GS1: The bar code is 50 years old and changing our lives again

Since its introduction in 1973, the barcode has been used on more than a billion products and the “beep” at the cash register is a universal sound that everyone knows. Although this technology has been with us for five decades, it still has a promising future. The next generation of barcodes is now ready.

Barcodes – according to file BBC “One of the most important inventions of the 20th century” – it has irrevocably changed the way we shop, says GS1. In the past, cashiers had to manually enter prices, which led to long lines and errors. The bar code also improved inventory accuracy and replenishment speed, and empty shelves decreased. Barcodes have also opened the door to new technologies, such as self-checkout, where consumers scan and pay for items.

Dutch touch on the barcode
Albert Heine brought the barcode to the Netherlands after a visit to the United States. In 1976, the first Dutch barcode was scanned on a packet of Douwe Egberts coffee in a supermarket in Heemskerk. Mr. Albert Hagen himself said at the time: “I looked at the first scan with relief and thought: Oh my God, it really works.”

The next generation is ready
The next generation of bar codes, such as Standard Link QR Codes (GS1 Digital Link), will revolutionize our lives. Miriam Karmigelt, CEO, GS1 Netherlands: ‘Want to know the story of a product and where it comes from?’ Does it contain allergens or is it organic? How can it be recycled? If you scan a QR code that contains a unified link with an article code, you can give and receive answers to all these questions. Instead of linking to just one website, as is common today, you can link to an infinite number of sources. Thus it is no longer necessary to put different bar codes on the package.

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QR code as a key to digital transformation
Two-dimensional bar codes (also known as a QR code) connect the physical and online worlds together and provide access to a world of data about everyday products like peanut butter, drills or jeans. These new tokens can provide access to unprecedented amounts of information to help businesses, legislators, consumers and patients make better decisions and get better information.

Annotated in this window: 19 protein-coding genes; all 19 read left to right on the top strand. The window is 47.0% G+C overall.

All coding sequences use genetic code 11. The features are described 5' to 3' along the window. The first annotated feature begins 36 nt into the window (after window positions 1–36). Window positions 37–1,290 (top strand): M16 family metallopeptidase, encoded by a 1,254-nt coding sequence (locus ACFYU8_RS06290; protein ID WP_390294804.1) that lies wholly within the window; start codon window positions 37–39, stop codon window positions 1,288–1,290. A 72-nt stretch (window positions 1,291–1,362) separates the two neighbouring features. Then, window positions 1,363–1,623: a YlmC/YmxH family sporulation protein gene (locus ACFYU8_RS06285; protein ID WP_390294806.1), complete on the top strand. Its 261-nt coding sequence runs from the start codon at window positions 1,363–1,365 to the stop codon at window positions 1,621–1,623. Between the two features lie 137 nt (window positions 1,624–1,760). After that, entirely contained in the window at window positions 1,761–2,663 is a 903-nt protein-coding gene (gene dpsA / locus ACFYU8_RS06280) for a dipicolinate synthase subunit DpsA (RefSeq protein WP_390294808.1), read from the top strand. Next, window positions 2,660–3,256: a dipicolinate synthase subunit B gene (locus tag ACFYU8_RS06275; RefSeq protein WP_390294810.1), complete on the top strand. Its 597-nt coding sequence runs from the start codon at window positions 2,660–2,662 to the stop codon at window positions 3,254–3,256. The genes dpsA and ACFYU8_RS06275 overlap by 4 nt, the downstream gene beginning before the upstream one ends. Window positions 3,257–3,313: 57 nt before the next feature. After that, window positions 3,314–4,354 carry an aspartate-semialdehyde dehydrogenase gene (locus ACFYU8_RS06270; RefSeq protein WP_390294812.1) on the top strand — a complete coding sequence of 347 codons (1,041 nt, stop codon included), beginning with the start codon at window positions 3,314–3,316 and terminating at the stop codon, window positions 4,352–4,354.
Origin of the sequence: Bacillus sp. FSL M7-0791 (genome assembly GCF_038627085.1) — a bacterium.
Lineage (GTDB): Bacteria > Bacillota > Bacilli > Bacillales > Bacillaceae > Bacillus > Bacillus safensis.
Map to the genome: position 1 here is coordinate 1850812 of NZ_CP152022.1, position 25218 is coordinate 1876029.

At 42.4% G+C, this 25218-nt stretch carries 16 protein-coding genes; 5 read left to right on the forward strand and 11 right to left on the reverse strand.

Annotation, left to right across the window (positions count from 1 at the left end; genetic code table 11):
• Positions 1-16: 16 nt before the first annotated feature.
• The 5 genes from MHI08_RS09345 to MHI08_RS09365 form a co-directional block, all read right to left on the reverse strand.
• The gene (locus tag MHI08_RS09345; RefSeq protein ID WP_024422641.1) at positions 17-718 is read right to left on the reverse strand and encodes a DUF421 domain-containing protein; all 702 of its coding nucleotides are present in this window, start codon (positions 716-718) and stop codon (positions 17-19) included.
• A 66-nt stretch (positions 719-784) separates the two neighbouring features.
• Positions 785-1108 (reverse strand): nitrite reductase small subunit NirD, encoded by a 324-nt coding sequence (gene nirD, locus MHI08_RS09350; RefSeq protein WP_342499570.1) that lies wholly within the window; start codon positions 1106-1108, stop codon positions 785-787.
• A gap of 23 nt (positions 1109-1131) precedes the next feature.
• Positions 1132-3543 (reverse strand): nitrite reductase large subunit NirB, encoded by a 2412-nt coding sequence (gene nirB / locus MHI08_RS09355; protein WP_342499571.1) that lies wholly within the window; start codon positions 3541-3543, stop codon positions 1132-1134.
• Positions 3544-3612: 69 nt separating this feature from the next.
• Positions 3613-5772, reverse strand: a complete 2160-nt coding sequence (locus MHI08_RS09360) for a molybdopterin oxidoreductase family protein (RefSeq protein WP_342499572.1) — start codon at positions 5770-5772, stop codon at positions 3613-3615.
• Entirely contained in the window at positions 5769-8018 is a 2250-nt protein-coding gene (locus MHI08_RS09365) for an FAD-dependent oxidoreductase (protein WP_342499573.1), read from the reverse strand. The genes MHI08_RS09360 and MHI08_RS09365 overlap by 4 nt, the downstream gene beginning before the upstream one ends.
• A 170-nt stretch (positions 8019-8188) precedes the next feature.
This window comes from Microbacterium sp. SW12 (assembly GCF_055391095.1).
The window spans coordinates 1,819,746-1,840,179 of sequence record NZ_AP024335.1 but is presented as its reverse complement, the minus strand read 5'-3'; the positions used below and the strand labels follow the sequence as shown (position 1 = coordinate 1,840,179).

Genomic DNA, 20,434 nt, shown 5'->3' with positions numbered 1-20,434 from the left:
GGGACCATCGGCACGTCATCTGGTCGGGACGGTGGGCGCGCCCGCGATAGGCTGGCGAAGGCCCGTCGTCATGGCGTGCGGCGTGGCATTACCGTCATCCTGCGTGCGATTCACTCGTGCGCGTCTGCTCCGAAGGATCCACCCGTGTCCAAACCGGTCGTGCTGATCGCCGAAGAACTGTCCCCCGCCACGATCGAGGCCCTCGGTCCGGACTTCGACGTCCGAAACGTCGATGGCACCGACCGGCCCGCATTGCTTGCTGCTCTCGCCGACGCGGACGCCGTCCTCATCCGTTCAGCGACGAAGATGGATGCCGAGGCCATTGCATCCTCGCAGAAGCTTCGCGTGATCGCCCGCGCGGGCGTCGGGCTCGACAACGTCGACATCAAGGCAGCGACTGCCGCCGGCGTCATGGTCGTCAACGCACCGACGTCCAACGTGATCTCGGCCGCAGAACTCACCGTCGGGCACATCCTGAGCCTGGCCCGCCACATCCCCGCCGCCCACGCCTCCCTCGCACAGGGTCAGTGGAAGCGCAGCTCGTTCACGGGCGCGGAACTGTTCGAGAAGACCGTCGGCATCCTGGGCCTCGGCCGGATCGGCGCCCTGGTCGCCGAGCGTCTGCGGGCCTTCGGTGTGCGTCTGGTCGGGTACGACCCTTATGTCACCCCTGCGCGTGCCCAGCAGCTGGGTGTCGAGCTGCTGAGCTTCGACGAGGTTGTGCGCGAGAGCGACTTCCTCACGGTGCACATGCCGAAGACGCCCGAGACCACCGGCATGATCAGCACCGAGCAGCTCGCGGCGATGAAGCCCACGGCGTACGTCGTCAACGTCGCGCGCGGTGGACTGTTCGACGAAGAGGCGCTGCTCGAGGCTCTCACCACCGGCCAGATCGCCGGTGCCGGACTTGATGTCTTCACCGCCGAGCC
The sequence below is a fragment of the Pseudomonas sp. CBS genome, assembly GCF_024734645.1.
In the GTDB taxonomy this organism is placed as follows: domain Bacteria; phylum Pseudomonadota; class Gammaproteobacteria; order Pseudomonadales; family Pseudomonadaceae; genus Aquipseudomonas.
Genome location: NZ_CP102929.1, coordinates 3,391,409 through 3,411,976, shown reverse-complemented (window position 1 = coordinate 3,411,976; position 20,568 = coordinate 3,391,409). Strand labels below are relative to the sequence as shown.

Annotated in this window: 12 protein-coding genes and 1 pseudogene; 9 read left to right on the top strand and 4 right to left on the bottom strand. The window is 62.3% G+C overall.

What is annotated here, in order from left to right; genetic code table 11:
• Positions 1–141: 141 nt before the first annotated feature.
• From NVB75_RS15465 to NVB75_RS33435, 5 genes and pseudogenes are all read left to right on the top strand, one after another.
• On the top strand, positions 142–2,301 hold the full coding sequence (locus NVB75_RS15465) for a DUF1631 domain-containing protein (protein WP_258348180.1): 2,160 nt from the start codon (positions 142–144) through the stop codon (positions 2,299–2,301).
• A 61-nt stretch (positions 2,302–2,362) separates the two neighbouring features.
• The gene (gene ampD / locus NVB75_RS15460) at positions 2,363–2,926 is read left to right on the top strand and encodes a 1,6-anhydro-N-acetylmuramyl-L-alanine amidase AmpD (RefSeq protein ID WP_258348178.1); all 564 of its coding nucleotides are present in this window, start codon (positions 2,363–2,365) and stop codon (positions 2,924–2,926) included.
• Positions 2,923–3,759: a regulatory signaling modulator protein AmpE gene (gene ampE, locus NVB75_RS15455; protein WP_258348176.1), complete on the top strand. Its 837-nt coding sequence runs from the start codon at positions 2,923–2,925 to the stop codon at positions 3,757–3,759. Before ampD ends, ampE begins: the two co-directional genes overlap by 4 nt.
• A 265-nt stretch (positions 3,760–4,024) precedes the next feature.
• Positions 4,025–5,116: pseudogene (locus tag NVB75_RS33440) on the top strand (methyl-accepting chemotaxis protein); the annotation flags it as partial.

For example, QR codes help legislators trace product origins and ensure product safety. For consumers, this helps them make informed purchasing decisions and find products that meet their needs. For patients, it helps keep track of their medical history and obtain important health information. Producers can connect consumers with additional information or loyalty programs.

global ambition
It has been agreed by companies around the world that the two-dimensional barcode will be widely accepted and used in retail by 2027. Karmiggelt: “Given all the advantages of the new barcodes, nothing should stand in the way of manufacturers and retailers from using them Now.If we move to the next generation of barcodes with the GS1 standard, we can actually use this technology for an efficient and sustainable economy, more sustainable shopping for consumers and patient safety.For 50 years, we have been an indispensable part of the business community or the healthcare sector. We will continue to provide that added value.

Miriam Karmigelt, CEO, GS1 Netherlands

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